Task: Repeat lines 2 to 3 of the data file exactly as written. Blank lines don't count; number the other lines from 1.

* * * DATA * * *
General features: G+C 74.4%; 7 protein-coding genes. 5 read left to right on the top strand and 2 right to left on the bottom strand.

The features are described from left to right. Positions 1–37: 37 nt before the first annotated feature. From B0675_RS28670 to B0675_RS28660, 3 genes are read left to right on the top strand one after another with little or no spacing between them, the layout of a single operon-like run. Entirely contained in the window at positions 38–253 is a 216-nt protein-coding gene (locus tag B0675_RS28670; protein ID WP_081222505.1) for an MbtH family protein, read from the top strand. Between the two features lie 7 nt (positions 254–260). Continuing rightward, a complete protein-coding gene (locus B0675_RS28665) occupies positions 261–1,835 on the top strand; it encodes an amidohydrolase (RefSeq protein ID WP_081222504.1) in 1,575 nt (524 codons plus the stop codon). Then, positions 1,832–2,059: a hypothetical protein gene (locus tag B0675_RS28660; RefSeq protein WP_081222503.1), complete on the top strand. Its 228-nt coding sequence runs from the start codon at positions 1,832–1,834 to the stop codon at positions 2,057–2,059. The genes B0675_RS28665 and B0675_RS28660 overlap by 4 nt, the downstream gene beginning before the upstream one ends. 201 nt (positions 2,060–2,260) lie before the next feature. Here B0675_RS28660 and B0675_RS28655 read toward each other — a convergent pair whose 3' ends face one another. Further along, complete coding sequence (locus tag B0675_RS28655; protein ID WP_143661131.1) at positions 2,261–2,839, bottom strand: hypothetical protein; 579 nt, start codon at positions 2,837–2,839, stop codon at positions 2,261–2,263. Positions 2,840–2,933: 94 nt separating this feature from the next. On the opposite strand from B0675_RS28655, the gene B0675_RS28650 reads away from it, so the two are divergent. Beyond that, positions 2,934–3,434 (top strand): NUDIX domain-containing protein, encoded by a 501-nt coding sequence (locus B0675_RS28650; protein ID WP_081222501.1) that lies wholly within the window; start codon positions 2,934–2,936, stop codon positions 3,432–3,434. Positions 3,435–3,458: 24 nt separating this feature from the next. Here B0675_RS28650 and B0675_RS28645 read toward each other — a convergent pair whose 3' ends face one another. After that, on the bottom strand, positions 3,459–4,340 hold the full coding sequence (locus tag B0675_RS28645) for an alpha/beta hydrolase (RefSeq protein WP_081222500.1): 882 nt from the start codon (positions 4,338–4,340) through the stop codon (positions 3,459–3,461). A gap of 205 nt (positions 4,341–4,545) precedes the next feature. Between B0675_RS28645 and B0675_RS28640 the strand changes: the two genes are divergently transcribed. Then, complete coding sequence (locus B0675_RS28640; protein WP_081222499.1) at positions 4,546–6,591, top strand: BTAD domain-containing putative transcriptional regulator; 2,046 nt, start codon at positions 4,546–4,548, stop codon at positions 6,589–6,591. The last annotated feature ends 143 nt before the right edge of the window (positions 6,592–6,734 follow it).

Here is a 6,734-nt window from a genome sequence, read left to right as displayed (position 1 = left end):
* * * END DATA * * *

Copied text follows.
The features are described from left to right. Positions 1–37: 37 nt before the first annotated feature. From B0675_RS28670 to B0675_RS28660, 3 genes are read left to right on the top strand one after another with little or no spacing between them, the layout of a single operon-like run. Entirely contained in the window at positions 38–253 is a 216-nt protein-coding gene (locus tag B0675_RS28670; protein ID WP_081222505.1) for an MbtH family protein, read from the top strand. Between the two features lie 7 nt (positions 254–260). Continuing rightward, a complete protein-coding gene (locus B0675_RS28665) occupies positions 261–1,835 on the top strand; it encodes an amidohydrolase (RefSeq protein ID WP_081222504.1) in 1,575 nt (524 codons plus the stop codon). Then, positions 1,832–2,059: a hypothetical protein gene (locus tag B0675_RS28660; RefSeq protein WP_081222503.1), complete on the top strand. Its 228-nt coding sequence runs from the start codon at positions 1,832–1,834 to the stop codon at positions 2,057–2,059. The genes B0675_RS28665 and B0675_RS28660 overlap by 4 nt, the downstream gene beginning before the upstream one ends. 201 nt (positions 2,060–2,260) lie before the next feature. Here B0675_RS28660 and B0675_RS28655 read toward each other — a convergent pair whose 3' ends face one another. Further along, complete coding sequence (locus tag B0675_RS28655; protein ID WP_143661131.1) at positions 2,261–2,839, bottom strand: hypothetical protein; 579 nt, start codon at positions 2,837–2,839, stop codon at positions 2,261–2,263. Positions 2,840–2,933: 94 nt separating this feature from the next. On the opposite strand from B0675_RS28655, the gene B0675_RS28650 reads away from it, so the two are divergent. Beyond that, positions 2,934–3,434 (top strand): NUDIX domain-containing protein, encoded by a 501-nt coding sequence (locus B0675_RS28650; protein ID WP_081222501.1) that lies wholly within the window; start codon positions 2,934–2,936, stop codon positions 3,432–3,434. Positions 3,435–3,458: 24 nt separating this feature from the next. Here B0675_RS28650 and B0675_RS28645 read toward each other — a convergent pair whose 3' ends face one another. After that, on the bottom strand, positions 3,459–4,340 hold the full coding sequence (locus tag B0675_RS28645) for an alpha/beta hydrolase (RefSeq protein WP_081222500.1): 882 nt from the start codon (positions 4,338–4,340) through the stop codon (positions 3,459–3,461). A gap of 205 nt (positions 4,341–4,545) precedes the next feature. Between B0675_RS28645 and B0675_RS28640 the strand changes: the two genes are divergently transcribed. Then, complete coding sequence (locus B0675_RS28640; protein WP_081222499.1) at positions 4,546–6,591, top strand: BTAD domain-containing putative transcriptional regulator; 2,046 nt, start codon at positions 4,546–4,548, stop codon at positions 6,589–6,591. The last annotated feature ends 143 nt before the right edge of the window (positions 6,592–6,734 follow it).

Here is a 6,734-nt window from a genome sequence, read left to right as displayed (position 1 = left end):